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EnglishEdit

EtymologyEdit

Diminutive of trachea.

PronunciationEdit

NounEdit

tracheole (plural tracheoles)

  1. One of the fine branching tubes of the trachea of an insect, which penetrates the tissues to provide oxygen.
    • 1886, Frank Richard Cheshire, Bees & Bee-keeping, page 42:
      Indeed, in the muscles of the wings every fibre has its own particular tracheole (small trachea).
    • 1920, John Henry Comstock, An Introduction to Entomology, page 118:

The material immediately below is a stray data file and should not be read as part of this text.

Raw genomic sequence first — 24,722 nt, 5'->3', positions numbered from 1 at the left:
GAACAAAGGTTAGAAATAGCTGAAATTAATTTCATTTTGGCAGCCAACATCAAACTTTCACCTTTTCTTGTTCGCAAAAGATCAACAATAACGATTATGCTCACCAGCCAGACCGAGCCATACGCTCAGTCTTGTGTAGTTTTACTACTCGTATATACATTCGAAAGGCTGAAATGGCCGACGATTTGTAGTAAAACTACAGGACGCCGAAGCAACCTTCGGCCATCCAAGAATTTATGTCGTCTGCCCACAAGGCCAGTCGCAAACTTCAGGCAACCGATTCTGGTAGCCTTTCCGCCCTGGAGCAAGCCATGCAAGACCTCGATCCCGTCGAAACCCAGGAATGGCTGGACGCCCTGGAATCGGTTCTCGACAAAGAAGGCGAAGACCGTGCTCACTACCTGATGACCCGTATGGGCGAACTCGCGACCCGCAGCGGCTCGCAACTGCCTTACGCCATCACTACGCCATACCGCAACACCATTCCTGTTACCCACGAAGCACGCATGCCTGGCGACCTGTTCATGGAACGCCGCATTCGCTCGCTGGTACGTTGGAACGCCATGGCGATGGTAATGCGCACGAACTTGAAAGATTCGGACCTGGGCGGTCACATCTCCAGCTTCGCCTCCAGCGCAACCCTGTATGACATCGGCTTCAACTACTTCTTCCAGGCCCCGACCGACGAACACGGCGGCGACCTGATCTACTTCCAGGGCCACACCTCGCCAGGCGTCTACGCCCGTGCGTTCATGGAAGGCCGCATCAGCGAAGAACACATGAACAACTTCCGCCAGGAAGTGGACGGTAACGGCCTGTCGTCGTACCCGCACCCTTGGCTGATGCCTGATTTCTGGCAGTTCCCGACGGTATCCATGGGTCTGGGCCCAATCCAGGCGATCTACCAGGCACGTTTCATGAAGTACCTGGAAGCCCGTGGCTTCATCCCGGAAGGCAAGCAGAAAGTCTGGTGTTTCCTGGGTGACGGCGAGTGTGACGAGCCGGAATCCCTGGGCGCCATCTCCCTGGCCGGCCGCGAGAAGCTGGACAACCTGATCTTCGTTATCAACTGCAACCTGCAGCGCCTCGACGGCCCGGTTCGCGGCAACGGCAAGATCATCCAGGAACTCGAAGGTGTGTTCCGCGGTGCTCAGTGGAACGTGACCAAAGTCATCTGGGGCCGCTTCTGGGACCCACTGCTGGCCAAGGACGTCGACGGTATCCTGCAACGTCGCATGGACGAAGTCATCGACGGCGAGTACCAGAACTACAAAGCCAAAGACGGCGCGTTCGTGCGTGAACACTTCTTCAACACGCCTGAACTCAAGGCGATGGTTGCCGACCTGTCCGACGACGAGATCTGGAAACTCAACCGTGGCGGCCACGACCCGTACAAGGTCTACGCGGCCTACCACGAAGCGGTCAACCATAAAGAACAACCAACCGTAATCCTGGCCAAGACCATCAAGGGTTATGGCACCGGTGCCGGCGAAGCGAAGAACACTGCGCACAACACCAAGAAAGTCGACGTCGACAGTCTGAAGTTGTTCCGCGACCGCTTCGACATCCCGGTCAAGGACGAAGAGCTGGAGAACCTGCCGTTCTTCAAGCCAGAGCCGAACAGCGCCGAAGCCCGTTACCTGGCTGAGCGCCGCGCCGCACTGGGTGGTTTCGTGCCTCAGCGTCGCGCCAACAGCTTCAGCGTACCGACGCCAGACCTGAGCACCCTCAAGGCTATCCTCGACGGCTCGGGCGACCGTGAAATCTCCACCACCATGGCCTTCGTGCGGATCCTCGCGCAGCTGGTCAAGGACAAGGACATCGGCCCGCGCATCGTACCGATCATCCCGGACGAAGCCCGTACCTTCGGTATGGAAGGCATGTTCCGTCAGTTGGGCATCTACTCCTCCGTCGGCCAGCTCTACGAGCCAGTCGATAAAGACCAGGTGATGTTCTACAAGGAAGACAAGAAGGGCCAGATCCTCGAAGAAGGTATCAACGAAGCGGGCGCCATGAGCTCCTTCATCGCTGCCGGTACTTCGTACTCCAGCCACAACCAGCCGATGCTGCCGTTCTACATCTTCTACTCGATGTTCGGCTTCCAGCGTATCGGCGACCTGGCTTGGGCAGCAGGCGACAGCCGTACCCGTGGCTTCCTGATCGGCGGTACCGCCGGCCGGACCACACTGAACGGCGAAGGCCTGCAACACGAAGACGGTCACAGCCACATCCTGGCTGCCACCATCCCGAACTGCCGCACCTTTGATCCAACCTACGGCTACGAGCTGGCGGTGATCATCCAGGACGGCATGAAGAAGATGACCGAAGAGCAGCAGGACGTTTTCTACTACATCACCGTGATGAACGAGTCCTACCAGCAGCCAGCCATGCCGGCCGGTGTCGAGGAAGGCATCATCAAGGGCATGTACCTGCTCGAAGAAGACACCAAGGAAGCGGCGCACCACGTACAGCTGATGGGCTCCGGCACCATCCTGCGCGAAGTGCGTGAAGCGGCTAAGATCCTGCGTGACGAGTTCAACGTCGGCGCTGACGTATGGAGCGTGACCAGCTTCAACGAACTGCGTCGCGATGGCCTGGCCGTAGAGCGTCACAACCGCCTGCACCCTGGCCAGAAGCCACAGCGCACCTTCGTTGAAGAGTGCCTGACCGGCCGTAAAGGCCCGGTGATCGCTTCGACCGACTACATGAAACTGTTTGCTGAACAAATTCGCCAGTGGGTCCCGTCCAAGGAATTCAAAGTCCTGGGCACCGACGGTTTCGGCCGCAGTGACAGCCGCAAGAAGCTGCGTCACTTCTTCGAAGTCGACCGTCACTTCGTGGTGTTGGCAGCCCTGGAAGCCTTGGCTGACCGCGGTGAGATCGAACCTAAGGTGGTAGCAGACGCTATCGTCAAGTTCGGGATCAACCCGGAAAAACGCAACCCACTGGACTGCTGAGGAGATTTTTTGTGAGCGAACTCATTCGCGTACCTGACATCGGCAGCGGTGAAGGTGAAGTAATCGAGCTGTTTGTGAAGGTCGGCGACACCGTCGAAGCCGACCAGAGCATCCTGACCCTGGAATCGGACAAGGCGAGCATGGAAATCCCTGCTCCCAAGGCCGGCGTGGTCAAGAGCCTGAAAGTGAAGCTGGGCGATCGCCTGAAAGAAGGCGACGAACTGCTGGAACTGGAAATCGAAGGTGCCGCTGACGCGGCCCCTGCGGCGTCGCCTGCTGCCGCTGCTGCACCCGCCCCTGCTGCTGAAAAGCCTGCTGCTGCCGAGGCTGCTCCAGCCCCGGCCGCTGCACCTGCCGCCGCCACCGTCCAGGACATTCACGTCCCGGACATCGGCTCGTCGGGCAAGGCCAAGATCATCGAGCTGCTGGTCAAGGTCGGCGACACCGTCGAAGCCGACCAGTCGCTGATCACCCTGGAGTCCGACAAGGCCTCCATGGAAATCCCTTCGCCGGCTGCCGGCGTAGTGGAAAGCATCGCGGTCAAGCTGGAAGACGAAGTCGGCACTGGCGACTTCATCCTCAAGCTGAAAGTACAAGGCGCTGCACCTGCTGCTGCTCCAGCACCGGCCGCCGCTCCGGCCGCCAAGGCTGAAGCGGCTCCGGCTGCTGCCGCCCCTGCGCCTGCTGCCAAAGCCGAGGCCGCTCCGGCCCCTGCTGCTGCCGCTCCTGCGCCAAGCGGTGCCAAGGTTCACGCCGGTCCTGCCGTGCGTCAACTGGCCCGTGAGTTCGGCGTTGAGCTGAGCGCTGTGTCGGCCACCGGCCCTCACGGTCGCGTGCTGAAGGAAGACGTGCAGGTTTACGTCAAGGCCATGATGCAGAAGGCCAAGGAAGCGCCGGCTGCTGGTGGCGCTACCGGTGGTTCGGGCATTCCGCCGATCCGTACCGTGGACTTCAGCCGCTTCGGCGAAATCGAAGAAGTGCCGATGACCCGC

A subsequent molting of the intima of the trachea opens a connection between the lumen of the tracheole and the trachea. At the same time or a little later the tracheole breaks forth from its mother cell, uncoils, and extends far beyond the cell in which it was developed.
    • 2002, Wilfried Wichard, Biological Atlas of Aquatic Insects, page 86:
      Oxygen is absorbed all over the body surface through branched tracheoles which are located directly under the body surface.

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ItalianEdit

NounEdit

tracheole f

  1. plural of tracheola